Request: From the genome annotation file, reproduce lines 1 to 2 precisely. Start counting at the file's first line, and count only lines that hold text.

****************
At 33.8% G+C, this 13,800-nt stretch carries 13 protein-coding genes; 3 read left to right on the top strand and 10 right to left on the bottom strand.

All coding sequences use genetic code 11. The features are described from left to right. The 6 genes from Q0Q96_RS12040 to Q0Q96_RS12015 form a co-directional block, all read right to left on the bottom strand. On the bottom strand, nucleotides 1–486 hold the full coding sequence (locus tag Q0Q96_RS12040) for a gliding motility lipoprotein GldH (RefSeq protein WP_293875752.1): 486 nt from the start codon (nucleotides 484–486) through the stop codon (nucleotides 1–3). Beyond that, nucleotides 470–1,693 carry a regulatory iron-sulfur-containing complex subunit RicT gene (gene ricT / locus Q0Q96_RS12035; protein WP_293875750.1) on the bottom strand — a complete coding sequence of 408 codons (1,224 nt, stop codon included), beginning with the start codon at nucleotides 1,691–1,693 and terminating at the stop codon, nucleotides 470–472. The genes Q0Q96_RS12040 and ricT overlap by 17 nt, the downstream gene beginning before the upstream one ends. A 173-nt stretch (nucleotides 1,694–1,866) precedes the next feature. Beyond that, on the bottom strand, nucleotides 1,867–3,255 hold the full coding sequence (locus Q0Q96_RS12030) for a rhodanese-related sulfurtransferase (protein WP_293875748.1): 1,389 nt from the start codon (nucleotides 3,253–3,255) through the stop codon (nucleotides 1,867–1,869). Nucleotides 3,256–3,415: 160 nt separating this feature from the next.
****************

At 33.8% G+C, this 13,800-nt stretch carries 13 protein-coding genes; 3 read left to right on the top strand and 10 right to left on the bottom strand.

All coding sequences use genetic code 11. The features are described from left to right. The 6 genes from Q0Q96_RS12040 to Q0Q96_RS12015 form a co-directional block, all read right to left on the bottom strand. On the bottom strand, nucleotides 1–486 hold the full coding sequence (locus tag Q0Q96_RS12040) for a gliding motility lipoprotein GldH (RefSeq protein WP_293875752.1): 486 nt from the start codon (nucleotides 484–486) through the stop codon (nucleotides 1–3). Beyond that, nucleotides 470–1,693 carry a regulatory iron-sulfur-containing complex subunit RicT gene (gene ricT / locus Q0Q96_RS12035; protein WP_293875750.1) on the bottom strand — a complete coding sequence of 408 codons (1,224 nt, stop codon included), beginning with the start codon at nucleotides 1,691–1,693 and terminating at the stop codon, nucleotides 470–472. The genes Q0Q96_RS12040 and ricT overlap by 17 nt, the downstream gene beginning before the upstream one ends. A 173-nt stretch (nucleotides 1,694–1,866) precedes the next feature. Beyond that, on the bottom strand, nucleotides 1,867–3,255 hold the full coding sequence (locus Q0Q96_RS12030) for a rhodanese-related sulfurtransferase (protein WP_293875748.1): 1,389 nt from the start codon (nucleotides 3,253–3,255) through the stop codon (nucleotides 1,867–1,869). Nucleotides 3,256–3,415: 160 nt separating this feature from the next.